A lawsuit against Google has been filed in a San Jose federal court alleging that the company scanned their academic-affiliated Gmail accounts.
The plaintiffs, four former and current University of California, Berkeley students, claim their email accounts were taken, processed, and kept by Google, now known as Alphabet, for the purposes of analytics, advertising, and tracking between November 2010 and March 2014. Google announced in April 2014 it would no longer be scanning Google Apps for Education accounts after it had denied for years that it had been doing so.
By that time, over 30 million students, teachers, and administrators were using these email accounts, unaware that the company had been reading their emails in an attempt to profile them. Some schools had been told their email would be private.
The class-action lawsuit, Corley et al v. Google, alleges similar behavior occurred at several universities across the country, including San Diego State University and Yale University. The case has the potential to affect tens of millions of current and former students in the nation, writes Cyrus Farivar for ArsTechnica.
The suit is asking the court to rule that the company is in violation of the Electronic Communications Privacy Act, with each of the potential 30 million plaintiffs being owed “statutory damages of the greater of $10,000 [£7,000] or $100 [£70] for each day on which any violation occurred.” In addition, the plaintiffs are asking that the data collected about them by Google be deleted.
According to the civil complaint filed by attorney Ray Gallo last month:
“Google has refused to release additional details that would confirm its indirect admission that it has stopped collecting or using student data (or information derived from analysis of student data) for advertising purposes; furthermore, Google has refused to delete previously-collected data and has refused to promise not to use previously-collected data for advertising purposes.”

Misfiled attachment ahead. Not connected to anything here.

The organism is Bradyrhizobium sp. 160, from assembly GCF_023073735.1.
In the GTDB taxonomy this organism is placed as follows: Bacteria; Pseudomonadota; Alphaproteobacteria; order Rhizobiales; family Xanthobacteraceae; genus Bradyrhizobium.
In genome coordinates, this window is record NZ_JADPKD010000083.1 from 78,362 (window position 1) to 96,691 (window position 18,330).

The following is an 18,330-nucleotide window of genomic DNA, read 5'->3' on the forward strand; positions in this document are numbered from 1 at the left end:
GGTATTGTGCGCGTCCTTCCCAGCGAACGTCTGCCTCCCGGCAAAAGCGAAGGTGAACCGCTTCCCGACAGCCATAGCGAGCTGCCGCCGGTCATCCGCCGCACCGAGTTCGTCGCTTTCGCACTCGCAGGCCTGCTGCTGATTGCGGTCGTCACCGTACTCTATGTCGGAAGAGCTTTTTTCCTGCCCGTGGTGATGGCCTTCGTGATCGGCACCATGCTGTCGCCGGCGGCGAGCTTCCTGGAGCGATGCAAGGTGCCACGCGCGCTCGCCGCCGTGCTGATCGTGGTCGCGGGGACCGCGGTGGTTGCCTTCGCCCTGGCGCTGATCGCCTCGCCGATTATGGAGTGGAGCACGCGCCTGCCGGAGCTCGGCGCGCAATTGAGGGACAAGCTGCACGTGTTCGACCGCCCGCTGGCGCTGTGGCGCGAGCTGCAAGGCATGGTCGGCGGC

Alphabet has not denied the allegations. Representative William Fitzgerald added that the company does not wish to comment on any pending litigation.
Gallo’s website states that his clients are seeking $10,000 from Google as a result of illegally reading their Google Apps for Education email accounts.
Gallo is currently involved in another separate case pending before US District Judge Lucy Koh, pertaining to non-Gmail users who correspond with Gmail users. The case, Matera v. Google, would like Google to no longer be allowed to scan or analyze non-users’ data.
A graduate of Yale University and the UCLA School of Law, Gallo has represented over 1,900 current and former students since 2007 in cases pertaining to student loans. Since 1999 he has been included in Martindale Hubbell’s Bar Register of Pre-eminent lawyers and holds a perfect 10 rating from AWO.com. In addition, he has won over 85% of the cases tried to verdict and has a perfect record in defense trials.
Alphabet, Inc., formed in 2015, is the conglomerate parent company of Google. Its subsidiaries include Google, Google Capital and Google Fiber, with Alphabet’s stock trading under Google’s former symbols of GOOG and GOOGL.
Alphabet has total assets of $147 billion and employs over 60,000 worldwide.